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Four Pillars of Faith

BULLETIN / by Allison Ramirez

If you’ve been following along with the Fr. Mike Schmitz Catechism in a Year podcast, you would have heard about the four pillars of faith the Catechism is based upon. These four pillars encompass the entirety of the Christian life and are helpful to reflect on as a spiritual inventory of how we are doing and in what places we’d like to grow closer to the Lord and to one another.

A Call to Community

Part one of the Catechism begins with The Profession of Faith, which is the compilation of our Christian beliefs not as individuals but in fellowship with others. Our faith and beliefs are born out of community, and we grow and are formed by the people we surround ourselves with. In the life of faith, family home, parish, and friendships are all crucial in lifting up and walking beside us in the hard and joyful times of life. Invite yourself to consider if you have a community you can call your own? Do you make it a point to connect with others in your faith, volunteer or attend faithful activities to learn and share with others? Do you reach out for support from your community when you’re struggling?

Mass and the Sacraments

When we walk side by side with others, we are invited to the greatest expression of faithful community in the mass and in the experience of the sacraments. Part two of the Catechism encompasses the celebration of the Christian mystery that is worship and liturgy. As we grow in community, we allow ourselves to be nourished by the sacraments which are never experienced alone. Invite yourself to consider whether you make Mass a weekly priority? Do you ever attend daily mass if you are able? Do you love the eucharist? Do you make is a point to attend the sacrament of confession for healing and forgiveness?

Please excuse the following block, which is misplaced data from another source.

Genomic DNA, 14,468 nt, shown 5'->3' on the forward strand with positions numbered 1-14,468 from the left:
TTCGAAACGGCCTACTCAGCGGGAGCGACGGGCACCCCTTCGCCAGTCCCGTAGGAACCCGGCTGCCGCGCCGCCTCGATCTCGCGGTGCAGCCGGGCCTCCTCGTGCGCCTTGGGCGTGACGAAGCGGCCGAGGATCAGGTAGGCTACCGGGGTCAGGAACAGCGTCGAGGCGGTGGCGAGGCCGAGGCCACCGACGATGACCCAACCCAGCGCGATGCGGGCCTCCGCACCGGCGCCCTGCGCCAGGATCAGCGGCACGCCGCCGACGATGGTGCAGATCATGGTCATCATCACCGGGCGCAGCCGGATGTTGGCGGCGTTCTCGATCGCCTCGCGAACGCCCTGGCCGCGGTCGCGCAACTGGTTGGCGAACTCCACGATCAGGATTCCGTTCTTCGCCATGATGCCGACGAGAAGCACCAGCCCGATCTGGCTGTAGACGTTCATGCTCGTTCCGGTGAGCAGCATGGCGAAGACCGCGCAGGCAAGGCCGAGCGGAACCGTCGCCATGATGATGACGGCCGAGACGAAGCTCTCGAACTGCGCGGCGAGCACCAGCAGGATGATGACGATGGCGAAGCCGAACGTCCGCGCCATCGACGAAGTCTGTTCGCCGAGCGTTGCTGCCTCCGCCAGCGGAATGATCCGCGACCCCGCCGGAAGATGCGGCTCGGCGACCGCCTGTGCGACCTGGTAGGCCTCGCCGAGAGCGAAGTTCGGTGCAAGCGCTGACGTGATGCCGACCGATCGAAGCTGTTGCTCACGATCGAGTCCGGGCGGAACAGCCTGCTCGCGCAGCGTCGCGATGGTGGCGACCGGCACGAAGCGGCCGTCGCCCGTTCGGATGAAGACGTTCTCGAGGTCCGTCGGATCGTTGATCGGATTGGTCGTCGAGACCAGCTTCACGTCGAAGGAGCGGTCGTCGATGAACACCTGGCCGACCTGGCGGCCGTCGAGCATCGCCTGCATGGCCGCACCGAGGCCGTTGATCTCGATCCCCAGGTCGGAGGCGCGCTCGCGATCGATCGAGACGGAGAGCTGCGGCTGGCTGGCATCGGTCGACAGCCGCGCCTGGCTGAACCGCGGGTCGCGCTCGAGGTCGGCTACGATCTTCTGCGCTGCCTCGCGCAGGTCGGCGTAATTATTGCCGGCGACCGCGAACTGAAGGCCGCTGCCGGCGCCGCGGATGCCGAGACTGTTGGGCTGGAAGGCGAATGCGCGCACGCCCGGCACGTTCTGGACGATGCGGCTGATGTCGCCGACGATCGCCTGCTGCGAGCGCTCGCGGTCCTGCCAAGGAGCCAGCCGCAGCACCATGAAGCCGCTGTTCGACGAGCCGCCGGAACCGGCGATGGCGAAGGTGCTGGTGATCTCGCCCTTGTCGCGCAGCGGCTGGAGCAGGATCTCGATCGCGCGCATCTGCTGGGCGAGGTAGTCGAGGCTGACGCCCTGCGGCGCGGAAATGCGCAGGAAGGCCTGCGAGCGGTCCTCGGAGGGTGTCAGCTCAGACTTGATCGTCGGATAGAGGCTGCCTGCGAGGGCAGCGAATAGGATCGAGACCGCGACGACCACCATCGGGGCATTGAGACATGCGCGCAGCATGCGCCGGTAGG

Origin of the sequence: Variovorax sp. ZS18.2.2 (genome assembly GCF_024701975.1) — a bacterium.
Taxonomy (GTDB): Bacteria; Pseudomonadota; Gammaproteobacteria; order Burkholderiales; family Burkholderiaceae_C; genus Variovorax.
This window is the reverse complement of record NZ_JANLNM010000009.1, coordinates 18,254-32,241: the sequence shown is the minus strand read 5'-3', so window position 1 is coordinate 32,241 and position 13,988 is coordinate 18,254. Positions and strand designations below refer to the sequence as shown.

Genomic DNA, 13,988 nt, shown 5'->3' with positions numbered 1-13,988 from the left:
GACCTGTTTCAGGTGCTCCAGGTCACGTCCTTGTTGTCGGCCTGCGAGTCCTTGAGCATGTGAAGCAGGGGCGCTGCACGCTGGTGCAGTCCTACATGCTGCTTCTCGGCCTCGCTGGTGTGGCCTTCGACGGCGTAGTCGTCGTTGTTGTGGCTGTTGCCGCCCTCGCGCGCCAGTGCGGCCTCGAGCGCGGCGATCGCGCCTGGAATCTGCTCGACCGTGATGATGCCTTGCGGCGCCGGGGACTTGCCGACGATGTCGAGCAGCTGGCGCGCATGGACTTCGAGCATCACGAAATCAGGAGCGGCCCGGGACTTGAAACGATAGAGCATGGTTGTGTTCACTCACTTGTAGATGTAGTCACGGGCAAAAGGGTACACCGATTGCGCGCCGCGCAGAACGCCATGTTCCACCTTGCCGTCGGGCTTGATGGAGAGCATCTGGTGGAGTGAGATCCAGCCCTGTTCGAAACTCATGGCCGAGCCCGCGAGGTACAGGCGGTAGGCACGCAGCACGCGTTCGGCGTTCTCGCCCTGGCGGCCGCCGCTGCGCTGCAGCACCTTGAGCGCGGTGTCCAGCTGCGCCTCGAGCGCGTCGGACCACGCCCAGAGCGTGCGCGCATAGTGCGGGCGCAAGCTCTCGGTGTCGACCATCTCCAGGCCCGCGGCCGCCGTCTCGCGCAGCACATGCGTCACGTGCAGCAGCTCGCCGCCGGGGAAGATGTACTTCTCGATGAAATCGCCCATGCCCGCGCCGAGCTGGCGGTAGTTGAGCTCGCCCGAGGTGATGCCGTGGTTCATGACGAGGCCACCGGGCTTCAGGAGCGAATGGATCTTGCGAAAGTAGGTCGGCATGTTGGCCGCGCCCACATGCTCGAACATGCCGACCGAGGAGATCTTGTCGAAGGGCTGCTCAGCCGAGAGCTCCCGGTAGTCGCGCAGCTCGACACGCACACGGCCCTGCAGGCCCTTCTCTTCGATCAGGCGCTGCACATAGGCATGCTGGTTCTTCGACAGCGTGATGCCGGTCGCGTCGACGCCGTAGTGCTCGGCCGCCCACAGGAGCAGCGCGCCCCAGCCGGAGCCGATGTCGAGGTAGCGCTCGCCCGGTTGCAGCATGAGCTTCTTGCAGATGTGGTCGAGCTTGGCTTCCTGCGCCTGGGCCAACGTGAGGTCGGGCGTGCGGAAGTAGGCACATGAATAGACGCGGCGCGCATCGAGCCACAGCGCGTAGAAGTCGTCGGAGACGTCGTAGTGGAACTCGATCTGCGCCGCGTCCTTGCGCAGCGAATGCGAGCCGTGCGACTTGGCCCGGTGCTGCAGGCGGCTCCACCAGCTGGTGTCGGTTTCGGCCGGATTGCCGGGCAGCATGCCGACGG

Embracing Christ’s Teachings

Strengthened by community and the sacraments, one can begin to tackle the living out of the faith, the moral implications of Christ’s teachings in our lives. Part three of the Catechism is all about the ten commandments. Arguably the hardest part of the faith is understanding and living out the teachings of the church in our day to day lives. Invite yourself to consider whether there are any teachings you struggle to embrace? Do you strive for holiness in your words, thoughts, and actions? Is there a particular area in your life that you’d like to transform from vice into virtue?

The Life of Prayer

Last but not least, one must not neglect the personal relationship we are called to have with Christ. The Church is a home with countless forms of prayer: vocal and meditative prayer, praying with scripture, the Rosary, novenas and litanies, praying with music, and much more What is your favorite way to pray? How often do you pray? How can you personally come know Christ more? Invite yourself to consider how God is calling you in your particular life to glorify him and become a saint.

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